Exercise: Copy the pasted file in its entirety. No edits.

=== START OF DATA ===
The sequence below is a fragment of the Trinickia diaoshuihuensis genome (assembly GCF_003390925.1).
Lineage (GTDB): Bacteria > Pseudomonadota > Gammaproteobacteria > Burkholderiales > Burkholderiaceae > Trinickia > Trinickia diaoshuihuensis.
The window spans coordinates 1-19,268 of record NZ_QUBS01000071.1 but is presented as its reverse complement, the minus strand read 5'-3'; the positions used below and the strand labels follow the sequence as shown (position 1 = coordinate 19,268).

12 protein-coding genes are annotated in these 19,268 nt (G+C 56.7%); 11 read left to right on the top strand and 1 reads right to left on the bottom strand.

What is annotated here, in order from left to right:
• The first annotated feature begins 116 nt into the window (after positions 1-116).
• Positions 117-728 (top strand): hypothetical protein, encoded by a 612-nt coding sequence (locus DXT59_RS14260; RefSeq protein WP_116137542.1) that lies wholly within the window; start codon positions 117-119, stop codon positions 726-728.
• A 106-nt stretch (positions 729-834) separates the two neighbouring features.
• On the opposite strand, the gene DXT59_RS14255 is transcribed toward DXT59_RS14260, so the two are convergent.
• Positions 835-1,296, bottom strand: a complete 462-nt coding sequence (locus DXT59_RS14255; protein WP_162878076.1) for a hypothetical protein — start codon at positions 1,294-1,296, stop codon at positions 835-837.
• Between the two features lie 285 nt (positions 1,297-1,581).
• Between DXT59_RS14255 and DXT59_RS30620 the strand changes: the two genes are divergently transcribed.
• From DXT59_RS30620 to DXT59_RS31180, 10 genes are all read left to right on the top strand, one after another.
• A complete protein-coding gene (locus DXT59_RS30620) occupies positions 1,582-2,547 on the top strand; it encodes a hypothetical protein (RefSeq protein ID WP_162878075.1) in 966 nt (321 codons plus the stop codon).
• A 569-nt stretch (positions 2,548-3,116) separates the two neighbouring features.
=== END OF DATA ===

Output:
The sequence below is a fragment of the Trinickia diaoshuihuensis genome (assembly GCF_003390925.1).
Lineage (GTDB): Bacteria > Pseudomonadota > Gammaproteobacteria > Burkholderiales > Burkholderiaceae > Trinickia > Trinickia diaoshuihuensis.
The window spans coordinates 1-19,268 of record NZ_QUBS01000071.1 but is presented as its reverse complement, the minus strand read 5'-3'; the positions used below and the strand labels follow the sequence as shown (position 1 = coordinate 19,268).

12 protein-coding genes are annotated in these 19,268 nt (G+C 56.7%); 11 read left to right on the top strand and 1 reads right to left on the bottom strand.

What is annotated here, in order from left to right:
• The first annotated feature begins 116 nt into the window (after positions 1-116).
• Positions 117-728 (top strand): hypothetical protein, encoded by a 612-nt coding sequence (locus DXT59_RS14260; RefSeq protein WP_116137542.1) that lies wholly within the window; start codon positions 117-119, stop codon positions 726-728.
• A 106-nt stretch (positions 729-834) separates the two neighbouring features.
• On the opposite strand, the gene DXT59_RS14255 is transcribed toward DXT59_RS14260, so the two are convergent.
• Positions 835-1,296, bottom strand: a complete 462-nt coding sequence (locus DXT59_RS14255; protein WP_162878076.1) for a hypothetical protein — start codon at positions 1,294-1,296, stop codon at positions 835-837.
• Between the two features lie 285 nt (positions 1,297-1,581).
• Between DXT59_RS14255 and DXT59_RS30620 the strand changes: the two genes are divergently transcribed.
• From DXT59_RS30620 to DXT59_RS31180, 10 genes are all read left to right on the top strand, one after another.
• A complete protein-coding gene (locus DXT59_RS30620) occupies positions 1,582-2,547 on the top strand; it encodes a hypothetical protein (RefSeq protein ID WP_162878075.1) in 966 nt (321 codons plus the stop codon).
• A 569-nt stretch (positions 2,548-3,116) separates the two neighbouring features.